By Angela Romeo

We come into the world naked. That is the way it has always been and very unlikely to ever change. We are told Adam and Eve were naked in the Garden of Eden. They were innocent and unembarrassed about their nakedness. But the Bible says that after they ate from the Tree of Knowledge and then they hid their nakedness, clothing themselves in fig leaves. Why the fear of nudity? Where along the way the road of evolution did naked takes on nefarious connotations? Modern societies tend to frown upon nudity and we create laws to prevent it.  The arts, we embrace it. The study of the human form continues to fascinate artists. Figure drawing is required in many art curricula.  But still some societal norms seek to suppress art that embraces the nude.

But many artists remain unbowed to the heavy handedness to suppress what is natural. Opening Saturday at Colliding Worlds Fine Art Gallery artists Terry Hastings, Alane Levinsohn and John Kenneth Alexander will present As God Intended. This exhibition will feature a celebration of the human form.

“RuPaul said ‘We are all born naked, and the rest is drag.’ And RuPaul is correct,” noted Photographer Terry Hastings.  “I wonder why people are freaked out by the naked body.  I believe it is because nudity represents freedom.  That is why religions create clothing, as shackles, from prayers shawls to magic underwear to hats to burkas.  They are all attempts to shackle the body and hold us down, because without clothing we would be FREE.”


“My work is about Man’s relationship to the Earth – struggle and then the joy when something is accomplished.  This story can only be told without clothing. No giggling.  No pointing.  No acting like little school children.  Yes he has a penis.  Some penises are different sizes… Behave! I’ll fill the rest of this in tomorrow,” continued Terry.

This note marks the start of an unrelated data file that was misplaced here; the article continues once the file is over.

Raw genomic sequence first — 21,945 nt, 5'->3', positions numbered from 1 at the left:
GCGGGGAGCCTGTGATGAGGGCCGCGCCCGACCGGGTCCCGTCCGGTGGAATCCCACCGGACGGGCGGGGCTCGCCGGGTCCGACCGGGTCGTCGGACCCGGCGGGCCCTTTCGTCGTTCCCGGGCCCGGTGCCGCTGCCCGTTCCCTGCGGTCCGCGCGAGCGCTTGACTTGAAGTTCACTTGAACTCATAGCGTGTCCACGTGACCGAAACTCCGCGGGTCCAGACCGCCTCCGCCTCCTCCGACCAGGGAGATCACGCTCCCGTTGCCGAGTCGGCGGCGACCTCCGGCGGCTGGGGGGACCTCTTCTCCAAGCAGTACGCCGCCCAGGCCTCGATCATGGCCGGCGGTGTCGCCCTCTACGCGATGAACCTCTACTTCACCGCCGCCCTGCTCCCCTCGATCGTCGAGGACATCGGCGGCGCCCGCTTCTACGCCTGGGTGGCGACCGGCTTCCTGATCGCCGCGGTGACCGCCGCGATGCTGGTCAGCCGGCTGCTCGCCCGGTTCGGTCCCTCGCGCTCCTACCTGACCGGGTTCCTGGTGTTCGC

Terry’s work allows the nude to be a part of the surroundings. Whether the figure is in motion or as still as the earth below him, there is always the feeling that the figure and the landscape are one. There is no demarcation – no elevating one over the other. There is a perfect unity.

For artist Alane Levinsohn there is unabashed celebration of the human form.  “I paint from life. Real people, all perfect in their imperfections,” said Alane. “For me, painting from life, it is the subtle movement of breathing, the slight drift of a pose that makes the painting more real, more lifelike. The figure shifts in almost imperceptible ways to convey life.”

“In many of my paintings, the subject is unaware of the viewer, either lost in thought, preoccupied or drifting off to sleep. In other works, when the subject in the painting engages the viewer, it is with confidence and comfort in her own nudity,” continued Alane.

“My paintings explore finished and not finished, complete and incomplete allowing the viewer to complete the painting. As a draftsman first, I am not adverse to white paper or canvas that serves as a blank background space hinting at the surroundings. The background allows the viewer to perceive the context however they imagine it.”

For John Kenneth Alexander, his philosophy can be summed up succinctly. “For me I’m interested in the presence of the figure rather than its details. I prefer to convey form and volume through gestural mark making with as little information as possible. I’m obsessed with the torso as an object, a vessel. Figure drawing is not only an investigation of how the elements of anatomy connect but also a study of the eroticism of those elements.”

As God Intended opens Saturday, at Colliding Worlds Fine Art Gallery, 68895 Perez Road, Cathedral City, with an artist reception from 5- 8 pm.

For more information on the work of Terry Hastings visit www.The Hastings  For more information on the work of Alane Levinsohn visit For more information on the work of John Kenneth Alexander, contact him at